IU inaugurated its newest school on the Bloomington campus and dedicated a sculpture in a celebration Friday afternoon.
IU President Michael McRobbie addressed a crowd of more than 200 people to introduce the Media School at President’s Hall in Franklin Hall.
The Media School, established July 1 of this year, is a conglomeration of the School of Journalism, the telecommunications department and parts of the communication and culture department. All are now part of the College of Arts and Sciences.
The Media School will be housed in Franklin Hall when the renovations are completed in summer of 2016.
IU Provost Lauren Robel, Executive Dean of the College of Arts and Sciences Larry Singell and professor of telecommunications Maria Elizabeth Grabe all addressed the crowd on the challenges and hopes for the Media School.
In her speech, Grabe said it was not easy to convince faculty to work together, noting three failed attempts at convergence in ?the past.
“Be sure, in the making of this Media School there were epic displays of dissent and resistance,” Grabe said. “But here we are. More, not less, content.”
After the speeches and words of success and celebration, ?McRobbie called everyone to stand and inaugurate the Media School and the sculpture Ernie Pyle at Work.
“May all who come here to learn, to teach, to work and to serve bring still greater contributions to the advancement of knowledge and to the spirit of achievement that define Indiana University,” McRobbie said.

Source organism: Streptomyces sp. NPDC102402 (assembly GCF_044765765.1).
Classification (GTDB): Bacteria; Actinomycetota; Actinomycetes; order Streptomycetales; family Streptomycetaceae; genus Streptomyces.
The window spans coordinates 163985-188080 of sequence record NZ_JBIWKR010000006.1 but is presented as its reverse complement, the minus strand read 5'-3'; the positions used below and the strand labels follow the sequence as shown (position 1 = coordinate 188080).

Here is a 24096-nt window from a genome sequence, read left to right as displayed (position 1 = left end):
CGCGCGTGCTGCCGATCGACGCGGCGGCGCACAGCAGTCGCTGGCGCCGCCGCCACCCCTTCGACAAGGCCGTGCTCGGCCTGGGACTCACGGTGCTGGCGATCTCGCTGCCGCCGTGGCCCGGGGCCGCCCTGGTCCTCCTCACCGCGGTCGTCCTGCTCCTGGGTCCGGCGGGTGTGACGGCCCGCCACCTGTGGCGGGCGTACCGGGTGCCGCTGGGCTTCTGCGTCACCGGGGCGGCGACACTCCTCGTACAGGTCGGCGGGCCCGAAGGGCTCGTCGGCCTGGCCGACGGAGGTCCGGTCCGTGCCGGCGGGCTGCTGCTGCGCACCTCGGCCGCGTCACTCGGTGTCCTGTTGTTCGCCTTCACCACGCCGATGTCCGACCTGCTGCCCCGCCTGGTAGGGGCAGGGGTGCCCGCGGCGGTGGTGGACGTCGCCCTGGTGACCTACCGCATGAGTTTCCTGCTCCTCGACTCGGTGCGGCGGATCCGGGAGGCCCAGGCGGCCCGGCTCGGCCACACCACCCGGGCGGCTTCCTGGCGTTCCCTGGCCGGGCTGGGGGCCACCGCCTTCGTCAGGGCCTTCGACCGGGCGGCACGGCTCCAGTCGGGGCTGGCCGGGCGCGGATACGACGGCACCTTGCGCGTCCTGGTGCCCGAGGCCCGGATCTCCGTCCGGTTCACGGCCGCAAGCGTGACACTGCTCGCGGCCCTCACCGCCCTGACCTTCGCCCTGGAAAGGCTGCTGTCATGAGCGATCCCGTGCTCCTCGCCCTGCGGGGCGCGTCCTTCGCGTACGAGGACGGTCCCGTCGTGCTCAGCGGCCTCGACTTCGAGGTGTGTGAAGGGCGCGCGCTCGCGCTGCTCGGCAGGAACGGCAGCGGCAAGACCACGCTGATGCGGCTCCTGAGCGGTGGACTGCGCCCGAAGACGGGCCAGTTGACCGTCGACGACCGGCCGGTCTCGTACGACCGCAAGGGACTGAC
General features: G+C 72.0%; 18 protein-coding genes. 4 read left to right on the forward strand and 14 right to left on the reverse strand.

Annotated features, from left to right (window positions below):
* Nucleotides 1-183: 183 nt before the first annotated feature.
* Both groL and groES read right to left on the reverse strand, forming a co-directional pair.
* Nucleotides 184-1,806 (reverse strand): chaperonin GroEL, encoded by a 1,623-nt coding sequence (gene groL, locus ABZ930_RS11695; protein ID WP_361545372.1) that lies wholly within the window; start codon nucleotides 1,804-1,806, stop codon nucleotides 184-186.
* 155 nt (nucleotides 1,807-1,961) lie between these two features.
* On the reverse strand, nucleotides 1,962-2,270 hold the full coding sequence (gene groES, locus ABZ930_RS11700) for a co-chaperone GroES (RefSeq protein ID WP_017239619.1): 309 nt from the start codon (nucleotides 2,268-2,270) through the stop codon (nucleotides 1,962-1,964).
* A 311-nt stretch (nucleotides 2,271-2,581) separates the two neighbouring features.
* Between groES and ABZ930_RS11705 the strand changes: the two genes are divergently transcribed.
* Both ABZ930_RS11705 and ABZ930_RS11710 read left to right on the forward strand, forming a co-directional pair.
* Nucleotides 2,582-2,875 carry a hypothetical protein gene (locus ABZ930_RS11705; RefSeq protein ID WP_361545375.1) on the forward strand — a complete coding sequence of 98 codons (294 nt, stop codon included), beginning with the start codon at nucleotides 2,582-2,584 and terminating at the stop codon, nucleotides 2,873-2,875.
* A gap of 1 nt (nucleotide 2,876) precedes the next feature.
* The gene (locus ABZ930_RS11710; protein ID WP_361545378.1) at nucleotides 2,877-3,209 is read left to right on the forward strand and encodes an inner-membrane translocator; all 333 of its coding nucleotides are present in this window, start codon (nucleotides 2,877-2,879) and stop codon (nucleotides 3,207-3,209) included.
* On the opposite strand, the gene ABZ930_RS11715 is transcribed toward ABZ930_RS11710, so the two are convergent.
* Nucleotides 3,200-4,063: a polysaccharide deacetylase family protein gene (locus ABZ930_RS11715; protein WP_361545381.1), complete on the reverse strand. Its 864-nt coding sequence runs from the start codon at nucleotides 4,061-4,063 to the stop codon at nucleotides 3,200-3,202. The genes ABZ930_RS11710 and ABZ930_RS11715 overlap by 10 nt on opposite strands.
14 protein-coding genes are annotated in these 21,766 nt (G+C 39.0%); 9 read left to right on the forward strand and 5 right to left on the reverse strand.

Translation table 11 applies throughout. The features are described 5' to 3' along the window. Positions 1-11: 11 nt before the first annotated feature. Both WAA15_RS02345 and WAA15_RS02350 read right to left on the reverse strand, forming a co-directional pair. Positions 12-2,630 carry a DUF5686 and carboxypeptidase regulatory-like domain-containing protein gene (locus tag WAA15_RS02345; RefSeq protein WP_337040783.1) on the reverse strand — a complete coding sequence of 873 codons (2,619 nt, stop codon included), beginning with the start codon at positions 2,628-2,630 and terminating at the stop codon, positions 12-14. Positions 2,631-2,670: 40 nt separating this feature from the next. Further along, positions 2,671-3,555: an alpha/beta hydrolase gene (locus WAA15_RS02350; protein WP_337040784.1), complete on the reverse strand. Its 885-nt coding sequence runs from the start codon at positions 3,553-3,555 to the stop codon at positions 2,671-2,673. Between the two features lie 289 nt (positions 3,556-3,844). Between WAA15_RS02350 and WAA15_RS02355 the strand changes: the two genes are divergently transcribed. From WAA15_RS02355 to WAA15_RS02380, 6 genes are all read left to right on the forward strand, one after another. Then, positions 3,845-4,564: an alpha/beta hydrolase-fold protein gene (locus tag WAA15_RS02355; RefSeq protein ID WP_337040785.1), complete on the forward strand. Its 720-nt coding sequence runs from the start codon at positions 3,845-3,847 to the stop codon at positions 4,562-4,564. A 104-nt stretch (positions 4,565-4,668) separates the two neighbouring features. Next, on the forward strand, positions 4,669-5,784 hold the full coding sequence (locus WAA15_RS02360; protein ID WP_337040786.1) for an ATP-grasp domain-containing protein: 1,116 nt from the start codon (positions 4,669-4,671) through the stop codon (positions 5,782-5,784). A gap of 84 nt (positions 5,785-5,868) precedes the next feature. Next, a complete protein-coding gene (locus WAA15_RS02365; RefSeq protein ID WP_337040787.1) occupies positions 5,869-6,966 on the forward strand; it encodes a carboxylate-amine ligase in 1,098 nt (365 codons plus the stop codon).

The ceremony also dedicated a new sculpture depicting Pulitzer Prize-winning journalist Ernie Pyle, who attended IU but left before he could graduate to take a job with the LaPorte Herald.
The sculpture portraying Pyle at a desk with his typewriter was installed Oct. 9.
Lesa Hatley Major, associate dean of the Media School, said the reaction to the sculpture has been ?positive.
“For those of us who have been involved in planning the Media School, especially those with a journalism background, seeing Ernie come home has been surprisingly emotional,” she said in an interview last week.
Owen Johnson, former journalism professor at IU, said Pyle would think the sculpture is funny.
“He would laugh about it, but he would understand why it had to be put there,” Johnson said. “It’s important to alumni and represents a tie between past and ?present.”
Johnson said even when Pyle was the managing editor of the Washington Daily News, he understood the importance of making the news attractive to readers through visual play and sharp ?writing.
“He was aware that there was much more to journalism and news communication than writing,” Johnson said. “He was very much aware of the importance of technology in journalism.”
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